My Greek Vacation

This story is a Squeal to a story inspire by Adam Ickes’s Storybook Corner Prompt. My Short story entry was Just Like Me. This short story is what happened next.


The plane flight to Greece was uneventful. I explained the dangers of a hunted plane. So they were good. Ah, but after I checked into my room …

It was a 17th Century castle that had been somewhat modernized with 62 bathrooms.

No sooner had I checked in, when the toilets began to flush randomly. When they all flushed simultaneously, it sounded like a windstorm passing though a canyon.

Even though it was 94F (34C) outside, the 72 fireplaces spontaneously light up – without kindling. The staff went crazy trying to douse all the fires out. They keep reigniting.

It took a couple of days for my friends to settle down and the fires to truly go out, but they had a fixation with the toilets.

The castle didn’t have air-conditioning. Right after I mentioned that the place was little stuffy, a breeze moved throughout the inside of the castle strong enough to ruffle hair, skirts and a more than a few nerves.

When it was discovered that my toilet didn’t randomly flush and my fireplace had never been on and my room was a comfortable 84F (20C), I was asked to leave.

I found a small villa and threatened my friends. “If we get kicked out of this place, we’re going home.”

They promised to behave.

But the owner became indigent when I asked for only one room.

“How many will be staying in this room?” the old women demanded.

“Just me,” I honestly said.

“I will rent you three rooms,” she loudly declared. “One for each of you.”

“Each of us?” I was shocked.

I turned on my friends.

“It’s not us. We did nothing.”

I believed them. They were similarly puzzled.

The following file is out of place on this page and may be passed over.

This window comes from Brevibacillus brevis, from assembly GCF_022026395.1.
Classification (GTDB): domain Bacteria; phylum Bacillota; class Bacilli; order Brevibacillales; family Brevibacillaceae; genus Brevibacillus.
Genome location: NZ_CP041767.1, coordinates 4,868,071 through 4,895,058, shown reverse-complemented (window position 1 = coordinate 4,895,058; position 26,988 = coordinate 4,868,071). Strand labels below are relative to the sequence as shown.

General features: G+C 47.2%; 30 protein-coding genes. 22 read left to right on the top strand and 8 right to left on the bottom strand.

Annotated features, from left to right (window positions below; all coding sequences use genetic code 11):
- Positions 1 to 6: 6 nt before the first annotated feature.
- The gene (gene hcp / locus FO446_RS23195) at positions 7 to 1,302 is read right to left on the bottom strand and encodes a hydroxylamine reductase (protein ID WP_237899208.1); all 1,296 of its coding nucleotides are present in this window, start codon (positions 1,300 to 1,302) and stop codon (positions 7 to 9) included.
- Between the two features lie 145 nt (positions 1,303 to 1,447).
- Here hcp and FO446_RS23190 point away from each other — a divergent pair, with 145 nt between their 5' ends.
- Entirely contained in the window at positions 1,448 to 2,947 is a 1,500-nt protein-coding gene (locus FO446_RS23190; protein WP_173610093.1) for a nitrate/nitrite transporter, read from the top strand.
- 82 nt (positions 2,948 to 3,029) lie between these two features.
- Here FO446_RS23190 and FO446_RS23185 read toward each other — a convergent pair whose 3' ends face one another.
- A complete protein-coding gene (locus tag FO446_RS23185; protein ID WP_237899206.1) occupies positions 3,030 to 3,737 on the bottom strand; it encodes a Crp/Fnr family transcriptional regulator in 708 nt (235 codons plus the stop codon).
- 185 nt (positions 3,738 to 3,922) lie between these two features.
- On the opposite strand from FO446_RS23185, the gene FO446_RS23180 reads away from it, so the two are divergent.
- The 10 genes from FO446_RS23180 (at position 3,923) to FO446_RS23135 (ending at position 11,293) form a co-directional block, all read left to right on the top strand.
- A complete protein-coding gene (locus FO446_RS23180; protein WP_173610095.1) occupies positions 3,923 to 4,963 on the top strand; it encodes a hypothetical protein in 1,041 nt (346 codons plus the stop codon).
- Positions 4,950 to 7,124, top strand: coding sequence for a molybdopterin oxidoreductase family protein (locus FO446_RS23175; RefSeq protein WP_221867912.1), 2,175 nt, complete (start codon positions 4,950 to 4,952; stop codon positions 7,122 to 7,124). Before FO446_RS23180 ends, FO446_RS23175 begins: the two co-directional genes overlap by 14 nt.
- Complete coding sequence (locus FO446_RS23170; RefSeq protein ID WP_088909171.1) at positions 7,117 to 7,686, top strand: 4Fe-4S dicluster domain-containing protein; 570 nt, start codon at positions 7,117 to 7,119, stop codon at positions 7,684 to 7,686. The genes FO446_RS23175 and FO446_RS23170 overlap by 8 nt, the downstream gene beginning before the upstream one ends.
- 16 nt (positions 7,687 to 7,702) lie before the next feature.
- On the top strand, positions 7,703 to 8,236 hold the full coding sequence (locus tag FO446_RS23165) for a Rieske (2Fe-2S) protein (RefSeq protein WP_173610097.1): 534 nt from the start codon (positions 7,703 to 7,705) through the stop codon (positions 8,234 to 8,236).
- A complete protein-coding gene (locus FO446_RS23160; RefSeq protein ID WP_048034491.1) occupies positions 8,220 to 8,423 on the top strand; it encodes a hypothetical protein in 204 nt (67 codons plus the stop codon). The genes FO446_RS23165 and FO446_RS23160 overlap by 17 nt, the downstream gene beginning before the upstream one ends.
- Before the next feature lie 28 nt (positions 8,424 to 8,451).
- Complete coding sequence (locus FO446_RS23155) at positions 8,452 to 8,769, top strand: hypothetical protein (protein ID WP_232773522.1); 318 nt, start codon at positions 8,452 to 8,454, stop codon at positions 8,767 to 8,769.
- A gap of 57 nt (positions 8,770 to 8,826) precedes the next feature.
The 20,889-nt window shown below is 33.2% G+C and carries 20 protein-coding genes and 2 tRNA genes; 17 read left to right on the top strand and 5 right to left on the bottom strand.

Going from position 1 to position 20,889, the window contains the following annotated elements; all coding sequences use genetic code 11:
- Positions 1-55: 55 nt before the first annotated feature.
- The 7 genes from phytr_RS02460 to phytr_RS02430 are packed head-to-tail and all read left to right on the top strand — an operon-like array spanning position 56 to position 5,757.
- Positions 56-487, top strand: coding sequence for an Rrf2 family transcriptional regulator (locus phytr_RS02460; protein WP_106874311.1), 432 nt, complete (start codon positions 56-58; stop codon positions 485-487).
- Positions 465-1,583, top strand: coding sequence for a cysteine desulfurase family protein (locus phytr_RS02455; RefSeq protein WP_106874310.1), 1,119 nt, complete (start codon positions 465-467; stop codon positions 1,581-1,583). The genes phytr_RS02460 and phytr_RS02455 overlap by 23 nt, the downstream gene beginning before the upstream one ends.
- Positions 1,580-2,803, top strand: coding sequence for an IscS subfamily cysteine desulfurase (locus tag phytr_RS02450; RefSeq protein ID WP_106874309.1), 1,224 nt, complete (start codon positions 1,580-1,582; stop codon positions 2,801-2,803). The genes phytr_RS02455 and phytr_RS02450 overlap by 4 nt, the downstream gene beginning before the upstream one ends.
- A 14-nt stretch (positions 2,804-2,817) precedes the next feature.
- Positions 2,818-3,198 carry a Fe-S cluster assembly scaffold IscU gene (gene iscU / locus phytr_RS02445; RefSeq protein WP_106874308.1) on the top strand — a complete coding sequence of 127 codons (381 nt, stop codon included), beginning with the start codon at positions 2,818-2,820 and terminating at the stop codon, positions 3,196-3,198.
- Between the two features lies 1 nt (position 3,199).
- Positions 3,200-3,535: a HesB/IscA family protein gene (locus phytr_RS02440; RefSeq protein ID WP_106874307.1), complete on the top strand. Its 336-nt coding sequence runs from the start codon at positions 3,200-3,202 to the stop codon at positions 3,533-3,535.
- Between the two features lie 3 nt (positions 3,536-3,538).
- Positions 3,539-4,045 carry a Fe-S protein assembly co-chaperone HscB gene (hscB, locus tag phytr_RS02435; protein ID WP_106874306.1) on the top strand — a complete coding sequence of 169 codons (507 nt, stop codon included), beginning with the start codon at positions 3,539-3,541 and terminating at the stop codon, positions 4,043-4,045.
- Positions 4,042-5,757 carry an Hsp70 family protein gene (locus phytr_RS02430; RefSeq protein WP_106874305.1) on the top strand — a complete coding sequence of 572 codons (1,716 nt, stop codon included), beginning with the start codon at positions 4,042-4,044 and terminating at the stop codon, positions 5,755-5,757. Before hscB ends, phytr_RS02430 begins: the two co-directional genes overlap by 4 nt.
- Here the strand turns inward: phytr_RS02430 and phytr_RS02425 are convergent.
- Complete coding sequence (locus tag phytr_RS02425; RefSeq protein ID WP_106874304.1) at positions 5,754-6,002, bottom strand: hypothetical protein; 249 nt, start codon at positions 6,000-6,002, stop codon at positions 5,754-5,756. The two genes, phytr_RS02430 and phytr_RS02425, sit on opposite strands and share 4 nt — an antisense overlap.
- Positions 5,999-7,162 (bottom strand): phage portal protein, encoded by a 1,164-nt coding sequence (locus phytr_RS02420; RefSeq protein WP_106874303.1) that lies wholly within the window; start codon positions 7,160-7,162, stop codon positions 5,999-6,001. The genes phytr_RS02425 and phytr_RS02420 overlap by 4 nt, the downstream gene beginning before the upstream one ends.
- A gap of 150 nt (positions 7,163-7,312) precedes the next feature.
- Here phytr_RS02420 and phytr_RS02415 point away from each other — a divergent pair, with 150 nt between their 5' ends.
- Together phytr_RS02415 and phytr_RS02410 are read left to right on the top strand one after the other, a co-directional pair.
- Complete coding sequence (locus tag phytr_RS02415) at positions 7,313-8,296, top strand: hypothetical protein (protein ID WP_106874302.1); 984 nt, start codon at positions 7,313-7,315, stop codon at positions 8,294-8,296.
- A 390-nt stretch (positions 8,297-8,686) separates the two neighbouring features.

“Mother.” A man in his early thirties entered the room. “Take a closer look,” he calmly said.

The old woman, blinked several times, took her glasses off, gave then good cleaning, put them back on, and leaned forward to get a better look.

“Oh!” she said in surprise. “One room it is.”

“She can see us?” my ghost friends asked.

“Of course,” she said apologetically. “I am old. Sometimes, I get the dead mixed up with the living.”

She was a witch. Her son also had the sight, but not the magic powers.

Because of my friends, I got a free room.

The old woman didn’t usually like her son’s girl friends, but I had ghosts for friends. She encouraged our relationship.

She took the ghosts for long walks through the village. She had them haunt various homes, for the fun of it, some out of spite.

Seems the town didn’t have her brand of humor. They wanted her, me and my ghosts out of town.

I didn’t see much of Greece, but there are now five us running the bed and breakfast and plenty of visitors who love our brand of humor.

And the next time I went on vacation, he and I left the ghosts at home with his mother.

 The End


This is now a longer short story “My Haunted Bed & Breakfast” published on Kindle.


This blog is also posted on my facebook page: Phyllis Moore’s Myths.

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